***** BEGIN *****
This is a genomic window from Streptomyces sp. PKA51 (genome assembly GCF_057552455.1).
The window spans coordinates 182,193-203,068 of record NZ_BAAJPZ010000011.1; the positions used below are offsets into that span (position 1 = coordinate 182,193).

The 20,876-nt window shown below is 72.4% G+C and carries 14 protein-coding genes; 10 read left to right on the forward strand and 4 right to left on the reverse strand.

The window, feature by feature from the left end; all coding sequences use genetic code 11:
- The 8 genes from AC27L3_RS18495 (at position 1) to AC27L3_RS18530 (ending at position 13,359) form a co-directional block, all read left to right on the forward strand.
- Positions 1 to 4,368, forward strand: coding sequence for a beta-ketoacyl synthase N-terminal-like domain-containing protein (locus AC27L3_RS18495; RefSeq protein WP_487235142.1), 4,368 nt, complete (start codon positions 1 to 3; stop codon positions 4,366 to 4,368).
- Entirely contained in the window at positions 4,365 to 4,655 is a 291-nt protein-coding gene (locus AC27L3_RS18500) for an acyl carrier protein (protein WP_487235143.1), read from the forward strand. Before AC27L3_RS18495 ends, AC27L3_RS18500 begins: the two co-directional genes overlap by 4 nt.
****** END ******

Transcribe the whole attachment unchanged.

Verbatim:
This is a genomic window from Streptomyces sp. PKA51 (genome assembly GCF_057552455.1).
The window spans coordinates 182,193-203,068 of record NZ_BAAJPZ010000011.1; the positions used below are offsets into that span (position 1 = coordinate 182,193).

The 20,876-nt window shown below is 72.4% G+C and carries 14 protein-coding genes; 10 read left to right on the forward strand and 4 right to left on the reverse strand.

The window, feature by feature from the left end; all coding sequences use genetic code 11:
- The 8 genes from AC27L3_RS18495 (at position 1) to AC27L3_RS18530 (ending at position 13,359) form a co-directional block, all read left to right on the forward strand.
- Positions 1 to 4,368, forward strand: coding sequence for a beta-ketoacyl synthase N-terminal-like domain-containing protein (locus AC27L3_RS18495; RefSeq protein WP_487235142.1), 4,368 nt, complete (start codon positions 1 to 3; stop codon positions 4,366 to 4,368).
- Entirely contained in the window at positions 4,365 to 4,655 is a 291-nt protein-coding gene (locus AC27L3_RS18500) for an acyl carrier protein (protein WP_487235143.1), read from the forward strand. Before AC27L3_RS18495 ends, AC27L3_RS18500 begins: the two co-directional genes overlap by 4 nt.